5. Elvellon - Spellbound. Symphonic metal bands are a dime a dozen. Hell, it might be a dime for a hundred. But great ones, or even above average ones, are diamonds in the rough. Elvellon have avoided each and every potential pitfall of the genre, and have produced an EP that is sure to raise more than a few eyebrows. Vocalist Nele Messerschmidt is one of the best new talents to hit the genre in years. Her voice, combined with a beautifully refined musical backing, are destined for something more. A full length album will cement this band as a bright star for years to come.

4. A Diadem Of Dead Stars - The Mist Bearer Pt. II. Perhaps the greatest single theme of metal in 2015 is the removal of any and all boundaries from the black metal landscape. Bands are going farther, doing more, and changing the outsiders view. A Diadem of Dead Stars and, more specifically, The Pilgrim in charge of the moniker, threw all fear of backlash from the conformist black metal culture to the wind, and made a record that is, in parts, as bright and vibrant as any release we heard this year. It's a stark reminder that the only rule of black metal is that there can't be any rules.

3. Vesperia - The Iron Tempests. How do you stop the unstoppable? The inevitable? You don't; you just sit back and watch it happen. It would seem that Vesperia have gained the sort of momentum that is all but impossible to stop, or even control. After winning the honor to play at Wacken Open Air this year, they didn't go home for a six month vacation on their couches. They embraced the role of road warriors, touring anywhere they could plug in, and released a new EP to tide over those who couldn't see them live. If not for the bureaucratic details of Canada-to-US travels, we, too, may have been laid to waste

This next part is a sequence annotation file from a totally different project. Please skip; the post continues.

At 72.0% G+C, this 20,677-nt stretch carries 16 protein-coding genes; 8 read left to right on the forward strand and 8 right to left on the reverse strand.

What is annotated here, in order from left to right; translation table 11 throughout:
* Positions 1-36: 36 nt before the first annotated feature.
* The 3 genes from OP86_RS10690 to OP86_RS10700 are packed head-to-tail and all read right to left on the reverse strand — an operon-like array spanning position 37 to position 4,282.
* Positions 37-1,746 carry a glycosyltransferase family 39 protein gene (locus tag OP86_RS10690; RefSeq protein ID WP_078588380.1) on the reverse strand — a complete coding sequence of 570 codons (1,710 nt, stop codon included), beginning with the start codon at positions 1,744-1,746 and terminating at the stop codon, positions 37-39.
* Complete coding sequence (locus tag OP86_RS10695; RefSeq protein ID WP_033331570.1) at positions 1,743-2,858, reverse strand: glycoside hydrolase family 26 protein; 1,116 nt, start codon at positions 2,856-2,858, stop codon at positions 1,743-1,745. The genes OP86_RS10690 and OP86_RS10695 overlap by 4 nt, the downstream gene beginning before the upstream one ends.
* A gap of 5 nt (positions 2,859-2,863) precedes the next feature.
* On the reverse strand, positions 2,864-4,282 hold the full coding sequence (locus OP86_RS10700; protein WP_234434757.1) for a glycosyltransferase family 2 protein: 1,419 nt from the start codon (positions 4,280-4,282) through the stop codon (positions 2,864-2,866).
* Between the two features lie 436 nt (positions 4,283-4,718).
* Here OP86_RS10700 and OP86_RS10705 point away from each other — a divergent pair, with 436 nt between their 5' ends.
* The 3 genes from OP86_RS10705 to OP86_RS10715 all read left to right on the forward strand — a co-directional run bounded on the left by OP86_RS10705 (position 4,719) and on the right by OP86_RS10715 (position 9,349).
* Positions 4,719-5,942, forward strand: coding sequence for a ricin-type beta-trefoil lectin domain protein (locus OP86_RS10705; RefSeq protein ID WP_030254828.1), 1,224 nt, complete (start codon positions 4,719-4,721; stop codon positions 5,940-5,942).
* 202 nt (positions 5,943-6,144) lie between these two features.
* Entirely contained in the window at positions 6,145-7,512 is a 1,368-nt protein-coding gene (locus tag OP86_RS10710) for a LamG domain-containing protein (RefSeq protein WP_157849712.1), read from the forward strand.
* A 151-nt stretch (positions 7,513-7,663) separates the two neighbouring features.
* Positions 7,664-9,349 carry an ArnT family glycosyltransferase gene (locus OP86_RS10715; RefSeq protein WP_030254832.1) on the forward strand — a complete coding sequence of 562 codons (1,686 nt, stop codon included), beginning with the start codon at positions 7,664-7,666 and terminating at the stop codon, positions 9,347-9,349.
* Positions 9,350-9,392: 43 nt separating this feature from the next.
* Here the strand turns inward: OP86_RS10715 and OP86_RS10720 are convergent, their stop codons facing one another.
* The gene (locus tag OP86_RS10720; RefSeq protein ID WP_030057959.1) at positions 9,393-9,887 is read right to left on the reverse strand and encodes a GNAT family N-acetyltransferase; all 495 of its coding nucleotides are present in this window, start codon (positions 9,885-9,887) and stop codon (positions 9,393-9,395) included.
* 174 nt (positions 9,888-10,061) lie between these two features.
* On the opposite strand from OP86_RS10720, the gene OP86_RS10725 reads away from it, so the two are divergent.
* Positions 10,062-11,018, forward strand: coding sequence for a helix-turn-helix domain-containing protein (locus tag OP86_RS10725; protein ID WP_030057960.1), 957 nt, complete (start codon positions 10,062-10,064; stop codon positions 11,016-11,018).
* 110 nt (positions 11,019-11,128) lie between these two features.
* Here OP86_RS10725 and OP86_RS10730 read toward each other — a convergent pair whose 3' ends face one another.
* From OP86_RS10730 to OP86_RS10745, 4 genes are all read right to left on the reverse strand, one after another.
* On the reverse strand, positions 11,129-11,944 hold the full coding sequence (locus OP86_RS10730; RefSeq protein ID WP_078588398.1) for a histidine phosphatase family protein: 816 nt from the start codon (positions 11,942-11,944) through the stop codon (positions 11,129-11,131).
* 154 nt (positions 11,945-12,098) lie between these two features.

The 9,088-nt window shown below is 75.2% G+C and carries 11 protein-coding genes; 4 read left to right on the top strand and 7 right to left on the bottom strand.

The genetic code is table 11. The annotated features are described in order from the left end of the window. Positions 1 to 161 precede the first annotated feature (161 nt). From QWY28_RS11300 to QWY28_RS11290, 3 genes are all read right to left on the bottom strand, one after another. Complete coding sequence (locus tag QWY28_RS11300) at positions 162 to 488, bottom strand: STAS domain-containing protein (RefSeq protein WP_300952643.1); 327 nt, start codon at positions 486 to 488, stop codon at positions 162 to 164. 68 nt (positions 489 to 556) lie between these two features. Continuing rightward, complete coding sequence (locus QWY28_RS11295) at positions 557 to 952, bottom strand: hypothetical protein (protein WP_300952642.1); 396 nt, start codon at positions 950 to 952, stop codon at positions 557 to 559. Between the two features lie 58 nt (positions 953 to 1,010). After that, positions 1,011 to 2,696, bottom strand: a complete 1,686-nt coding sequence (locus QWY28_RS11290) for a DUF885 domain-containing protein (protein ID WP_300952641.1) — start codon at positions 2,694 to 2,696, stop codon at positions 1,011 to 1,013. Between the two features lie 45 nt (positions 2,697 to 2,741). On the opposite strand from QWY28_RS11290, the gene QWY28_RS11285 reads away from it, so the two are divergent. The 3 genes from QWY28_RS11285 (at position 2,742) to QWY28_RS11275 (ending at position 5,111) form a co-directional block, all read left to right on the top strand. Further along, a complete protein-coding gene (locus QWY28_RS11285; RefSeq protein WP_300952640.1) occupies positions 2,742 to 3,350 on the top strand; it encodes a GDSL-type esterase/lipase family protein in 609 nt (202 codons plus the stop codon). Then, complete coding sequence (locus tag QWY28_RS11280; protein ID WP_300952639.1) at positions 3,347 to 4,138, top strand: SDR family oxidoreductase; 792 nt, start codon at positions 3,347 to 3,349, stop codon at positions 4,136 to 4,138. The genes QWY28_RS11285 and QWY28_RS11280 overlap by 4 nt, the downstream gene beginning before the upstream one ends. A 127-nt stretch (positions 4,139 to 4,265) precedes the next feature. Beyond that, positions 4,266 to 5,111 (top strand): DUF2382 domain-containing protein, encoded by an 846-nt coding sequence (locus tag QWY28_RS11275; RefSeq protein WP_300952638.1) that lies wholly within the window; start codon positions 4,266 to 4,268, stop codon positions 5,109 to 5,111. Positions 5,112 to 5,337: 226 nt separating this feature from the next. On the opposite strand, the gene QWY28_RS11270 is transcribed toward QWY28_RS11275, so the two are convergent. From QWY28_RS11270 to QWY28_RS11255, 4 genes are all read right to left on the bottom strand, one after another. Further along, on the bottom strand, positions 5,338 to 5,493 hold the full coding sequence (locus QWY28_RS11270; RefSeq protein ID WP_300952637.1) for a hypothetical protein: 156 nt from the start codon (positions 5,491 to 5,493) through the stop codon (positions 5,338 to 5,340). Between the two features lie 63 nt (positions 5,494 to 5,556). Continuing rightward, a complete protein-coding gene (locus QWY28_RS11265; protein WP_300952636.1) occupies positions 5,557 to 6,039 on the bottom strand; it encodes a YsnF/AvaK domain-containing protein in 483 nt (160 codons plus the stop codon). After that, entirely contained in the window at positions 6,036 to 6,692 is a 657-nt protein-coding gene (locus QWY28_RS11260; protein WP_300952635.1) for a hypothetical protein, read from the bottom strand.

2. Year of The Cobra - The Black Sun. As we mentioned, stepping outside of the proverbial box was a theme this year, and Year of The Cobra did it in numerous ways. The husband and wife team and their drum and bass attack sounds so much larger than any similar configuration we'd heard before. It doesn't leave you wanting more pieces; you won't even miss the guitar you thought metal required. It just leaves you craving more. Bassist/vocalist Amy Tung Barrysmith knocked another brick out of the gender biased wall of old school metal stereotypes. Even the most misogynistic metalhead would be powerless to resist a head nod when she plugs in and steps to the mic.

1. Veldes - Descent. Sometimes, it just all comes together. For Tilen Šimon, it seems to come together more often than not. Descent is poetic and moving, while at other intervals heavy and coarse. Much like A Diadem Of Dead Stars, Veldes isn't shackled by the perceived limits of the genre, but is instead intent on reshaping them. How else can the genre evolve? But it isn't just the way it all sounds; Šimon has found the fabled space where artwork, lyrics and music comes together in the most significant of ways. You have a chance to be transported somewhere you've never been, all by listening to an album, reading the lyrics, and glancing at the cover art. Why wouldn't you do it?